Real Housewives of Potomac star Robyn Dixon is proving that when it comes to marriage, sometimes the second time’s the charm. She and Juan Dixon, her high school sweetheart and ex-husband, reportedly tied the knot for the second time in a secret wedding that is set to air on the show’s final episode of the season.


It’s been a long ride for Robyn and Juan, who began dating more than 20 years ago and first got married in 2005. They had two sons, Corey and Carter, before divorcing in 2012. Despite a seemingly happy marriage at first, their relationship was strained by financial issues and rumours of infidelity and they divorced in 2012.

The divorce raised eyebrows, though, due to the uniqueness of their living situation after splitting up. They continued living together and even sharing a bed, prompting questions from her cast mates and people watching the show about the true status of their relationship. 

Because of the financial strife they were facing, their options were limited, and it made the most sense to continue living together. When she was introduced on the show, her family was in the midst of downsizing their home and making massive changes to their lifestyle. Despite being fairly transparent about their financial issues, the audience never got the whole story of what brought on their difficulties. Then, one episode shed some light on how they went from basking in the riches of Juan’s hefty salary as a college basketball coach and former NBA player, to owing more than $200,000 to the IRS.

In the emotional episode, Robyn and Juan had a reading with a medium. And through that conversation, it was revealed that a former friend of Robyn and Juan, who was a groomsman in their first wedding, stole hundreds of thousands of dollars from the couple before taking his own life. She opened up about this in an interview with Bravo, saying:

“The pain and hurt that I felt in 2012 was beyond any other hurt that I have ever felt. The loss of money really created huge problems for us,” she said. “On top of the devastation from the loss of money and the loss of a friendship, I experienced the shock of my life when that same friend took his own life in order to avoid the consequences of his actions. This truly was the most difficult time of my life. I experienced so many emotions – anger, hurt, shock, sadness, despair, confusion,” she continued.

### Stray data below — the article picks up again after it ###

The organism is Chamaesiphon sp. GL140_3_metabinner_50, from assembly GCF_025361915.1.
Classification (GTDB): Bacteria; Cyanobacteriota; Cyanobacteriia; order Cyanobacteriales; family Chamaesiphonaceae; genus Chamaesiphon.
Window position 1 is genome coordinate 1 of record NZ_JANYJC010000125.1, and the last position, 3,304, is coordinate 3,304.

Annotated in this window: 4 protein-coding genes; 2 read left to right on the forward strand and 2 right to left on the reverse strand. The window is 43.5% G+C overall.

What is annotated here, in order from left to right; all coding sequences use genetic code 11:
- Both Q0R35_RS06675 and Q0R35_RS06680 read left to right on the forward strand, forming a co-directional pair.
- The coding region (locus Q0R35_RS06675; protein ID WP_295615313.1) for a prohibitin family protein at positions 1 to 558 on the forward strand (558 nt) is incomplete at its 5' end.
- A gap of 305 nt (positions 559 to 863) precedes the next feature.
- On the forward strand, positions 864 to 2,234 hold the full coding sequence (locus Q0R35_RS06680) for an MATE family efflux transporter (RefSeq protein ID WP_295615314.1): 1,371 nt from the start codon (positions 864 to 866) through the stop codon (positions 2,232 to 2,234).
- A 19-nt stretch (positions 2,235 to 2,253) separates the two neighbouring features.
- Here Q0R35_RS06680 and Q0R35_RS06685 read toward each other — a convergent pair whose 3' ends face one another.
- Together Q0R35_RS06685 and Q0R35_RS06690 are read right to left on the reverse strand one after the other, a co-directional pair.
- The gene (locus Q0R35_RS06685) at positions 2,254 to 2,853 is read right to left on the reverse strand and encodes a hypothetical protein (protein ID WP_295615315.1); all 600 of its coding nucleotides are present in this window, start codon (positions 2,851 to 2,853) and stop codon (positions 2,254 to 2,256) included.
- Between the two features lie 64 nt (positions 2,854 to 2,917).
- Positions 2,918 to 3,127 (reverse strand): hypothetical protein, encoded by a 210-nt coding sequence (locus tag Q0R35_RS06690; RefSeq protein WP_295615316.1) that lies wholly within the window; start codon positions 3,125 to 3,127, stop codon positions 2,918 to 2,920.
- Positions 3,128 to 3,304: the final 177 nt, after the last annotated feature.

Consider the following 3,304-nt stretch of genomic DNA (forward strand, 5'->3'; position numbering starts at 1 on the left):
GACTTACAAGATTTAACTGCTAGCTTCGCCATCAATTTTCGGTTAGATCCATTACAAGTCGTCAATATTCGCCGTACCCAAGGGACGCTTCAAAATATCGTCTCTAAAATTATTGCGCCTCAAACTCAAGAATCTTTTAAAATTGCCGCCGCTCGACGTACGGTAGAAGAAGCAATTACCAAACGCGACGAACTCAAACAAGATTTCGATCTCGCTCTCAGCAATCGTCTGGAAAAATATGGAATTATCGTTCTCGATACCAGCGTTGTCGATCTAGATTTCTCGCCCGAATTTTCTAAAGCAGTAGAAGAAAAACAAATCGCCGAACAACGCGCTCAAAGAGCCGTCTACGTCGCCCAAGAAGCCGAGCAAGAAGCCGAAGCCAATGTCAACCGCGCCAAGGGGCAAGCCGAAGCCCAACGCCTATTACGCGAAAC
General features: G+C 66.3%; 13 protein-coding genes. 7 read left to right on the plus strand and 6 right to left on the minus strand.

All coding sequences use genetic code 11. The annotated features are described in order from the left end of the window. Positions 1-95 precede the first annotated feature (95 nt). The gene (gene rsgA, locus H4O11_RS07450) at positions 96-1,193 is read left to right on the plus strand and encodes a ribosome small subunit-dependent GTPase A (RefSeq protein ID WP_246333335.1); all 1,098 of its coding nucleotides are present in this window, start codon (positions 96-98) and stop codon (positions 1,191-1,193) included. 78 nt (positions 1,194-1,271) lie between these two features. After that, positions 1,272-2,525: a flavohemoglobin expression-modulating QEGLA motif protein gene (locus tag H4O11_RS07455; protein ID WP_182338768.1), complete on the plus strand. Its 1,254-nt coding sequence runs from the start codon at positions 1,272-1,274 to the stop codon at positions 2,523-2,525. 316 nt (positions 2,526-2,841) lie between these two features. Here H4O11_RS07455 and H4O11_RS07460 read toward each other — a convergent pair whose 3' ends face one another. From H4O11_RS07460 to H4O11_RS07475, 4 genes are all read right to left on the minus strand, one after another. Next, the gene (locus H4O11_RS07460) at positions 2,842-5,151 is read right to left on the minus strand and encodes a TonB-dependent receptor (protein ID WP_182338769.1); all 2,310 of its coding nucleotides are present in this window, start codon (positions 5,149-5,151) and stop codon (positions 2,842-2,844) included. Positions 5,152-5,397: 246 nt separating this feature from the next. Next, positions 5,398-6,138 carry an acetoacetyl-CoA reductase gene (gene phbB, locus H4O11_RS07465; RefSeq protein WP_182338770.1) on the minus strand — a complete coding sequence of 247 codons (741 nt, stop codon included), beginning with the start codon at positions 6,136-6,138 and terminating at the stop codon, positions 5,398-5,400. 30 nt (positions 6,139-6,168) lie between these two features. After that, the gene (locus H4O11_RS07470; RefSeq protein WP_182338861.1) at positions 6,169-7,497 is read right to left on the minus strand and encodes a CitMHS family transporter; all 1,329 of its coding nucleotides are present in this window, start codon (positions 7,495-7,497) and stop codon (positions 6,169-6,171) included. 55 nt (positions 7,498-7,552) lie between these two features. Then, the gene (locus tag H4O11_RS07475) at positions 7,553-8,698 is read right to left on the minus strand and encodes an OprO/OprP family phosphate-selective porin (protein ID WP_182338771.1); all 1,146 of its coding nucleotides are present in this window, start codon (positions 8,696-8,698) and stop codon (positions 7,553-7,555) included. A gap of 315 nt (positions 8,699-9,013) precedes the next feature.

Throughout the show, the audience sees how that experience altered Robyn’s trajectory. She had a very hard time trusting people. But the audience also got to see how that experience brought the couple closer. You really witness the thawing, so to speak, of the couple’s icy relationship. Despite living together and experiencing a fair deal of tension, even in the latest season leading up to their nuptials, their resilience as a couple is hard to deny.

Three years ago, Robyn described their relationship taking a turn for the better, saying they began having sex again and were doing it quite often. Later that season, Juan popped the question for the second time at a holiday party.

It took three years for the couple to secure a marriage license, and there were a few issues causing the holdup with the wedding. The first was the pandemic, which brought on an episode of mild depression in Robyn. During one season of the show, cameras captured Juan getting the kids dressed and ready for online school while Robyn slept the day away, unable to get out of bed. Juan threw his support behind her, encouraging her to seek out therapy, and slowly but surely her mental health began to improve.

The second reason behind the holdup, though, was Robyn’s demand for a prenup. In the time since their divorce, she began flipping homes to earn extra income. She also began a hat line called Embellished, the inventory for which was completely sold out after first being featured on the show. And lastly, she and her co-star Gizelle Bryant have started the Reasonably Shady podcast which earns the two some extra income. So despite a sizeable discrepancy between Juan and Robyn’s earnings for a majority of their time together, in recent years, she’s actually exceeded his income. 

More important than just wanting to protect her assets was her wanting to protect her heart. She met with a lawyer to see if it was possible to have a prenup drafted up with an infidelity clause. Juan was initially frustrated and resistant to her request, insisting that he had changed, but he gradually opened up to the idea and agreed to sign it, which brought great relief to Robyn. She was finally expressing some excitement at being able to move ahead with the wedding planning, which, to this point had been at a standstill because her expectation of a prenup was not being met.